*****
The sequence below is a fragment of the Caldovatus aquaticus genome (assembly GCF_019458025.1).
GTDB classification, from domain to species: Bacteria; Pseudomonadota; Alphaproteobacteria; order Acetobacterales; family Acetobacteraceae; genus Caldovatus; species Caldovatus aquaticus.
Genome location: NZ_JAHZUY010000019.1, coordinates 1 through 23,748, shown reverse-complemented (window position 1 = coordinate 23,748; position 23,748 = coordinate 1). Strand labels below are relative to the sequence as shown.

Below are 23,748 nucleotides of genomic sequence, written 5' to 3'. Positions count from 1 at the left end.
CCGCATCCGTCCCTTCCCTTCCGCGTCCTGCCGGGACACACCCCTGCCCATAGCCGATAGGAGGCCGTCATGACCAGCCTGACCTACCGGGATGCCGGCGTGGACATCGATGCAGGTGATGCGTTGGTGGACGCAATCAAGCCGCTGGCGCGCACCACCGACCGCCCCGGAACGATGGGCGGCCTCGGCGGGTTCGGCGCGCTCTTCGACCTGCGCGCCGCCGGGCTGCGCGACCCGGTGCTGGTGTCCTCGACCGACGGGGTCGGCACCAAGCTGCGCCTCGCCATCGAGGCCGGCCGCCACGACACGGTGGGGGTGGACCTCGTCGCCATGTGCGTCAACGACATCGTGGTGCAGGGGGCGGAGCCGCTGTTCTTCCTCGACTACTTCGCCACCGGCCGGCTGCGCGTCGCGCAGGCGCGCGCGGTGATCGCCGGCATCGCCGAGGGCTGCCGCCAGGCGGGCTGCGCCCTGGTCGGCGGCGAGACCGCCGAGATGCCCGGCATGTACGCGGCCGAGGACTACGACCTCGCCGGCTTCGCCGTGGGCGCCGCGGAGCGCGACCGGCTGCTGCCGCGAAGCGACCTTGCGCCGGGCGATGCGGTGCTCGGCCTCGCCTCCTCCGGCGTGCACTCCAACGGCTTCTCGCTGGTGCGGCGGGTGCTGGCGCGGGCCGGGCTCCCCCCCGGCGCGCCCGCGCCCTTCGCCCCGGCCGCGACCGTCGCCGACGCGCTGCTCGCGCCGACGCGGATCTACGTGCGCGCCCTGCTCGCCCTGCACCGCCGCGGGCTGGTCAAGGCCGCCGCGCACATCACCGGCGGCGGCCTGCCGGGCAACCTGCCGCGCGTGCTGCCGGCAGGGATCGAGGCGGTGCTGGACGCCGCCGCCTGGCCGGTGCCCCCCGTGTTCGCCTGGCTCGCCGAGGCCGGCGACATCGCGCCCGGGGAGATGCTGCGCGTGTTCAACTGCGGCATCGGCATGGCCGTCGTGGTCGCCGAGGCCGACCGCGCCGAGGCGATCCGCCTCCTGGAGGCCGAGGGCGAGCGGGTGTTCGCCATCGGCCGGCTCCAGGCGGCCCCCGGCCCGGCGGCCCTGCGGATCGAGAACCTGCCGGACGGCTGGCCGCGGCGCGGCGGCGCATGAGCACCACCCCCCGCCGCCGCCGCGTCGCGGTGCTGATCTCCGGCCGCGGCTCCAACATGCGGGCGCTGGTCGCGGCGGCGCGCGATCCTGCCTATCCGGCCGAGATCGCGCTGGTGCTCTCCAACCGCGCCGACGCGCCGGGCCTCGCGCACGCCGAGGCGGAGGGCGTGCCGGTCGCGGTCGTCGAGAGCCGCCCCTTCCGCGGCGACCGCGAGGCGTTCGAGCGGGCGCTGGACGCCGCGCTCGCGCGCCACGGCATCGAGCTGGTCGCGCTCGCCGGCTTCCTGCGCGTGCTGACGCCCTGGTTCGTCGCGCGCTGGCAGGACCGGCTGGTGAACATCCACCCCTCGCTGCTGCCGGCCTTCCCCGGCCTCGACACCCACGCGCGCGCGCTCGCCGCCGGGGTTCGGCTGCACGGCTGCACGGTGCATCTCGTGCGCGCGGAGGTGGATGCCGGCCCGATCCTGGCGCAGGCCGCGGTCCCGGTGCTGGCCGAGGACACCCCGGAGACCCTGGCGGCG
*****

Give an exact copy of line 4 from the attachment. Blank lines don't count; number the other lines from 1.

Below are 23,748 nucleotides of genomic sequence, written 5' to 3'. Positions count from 1 at the left end.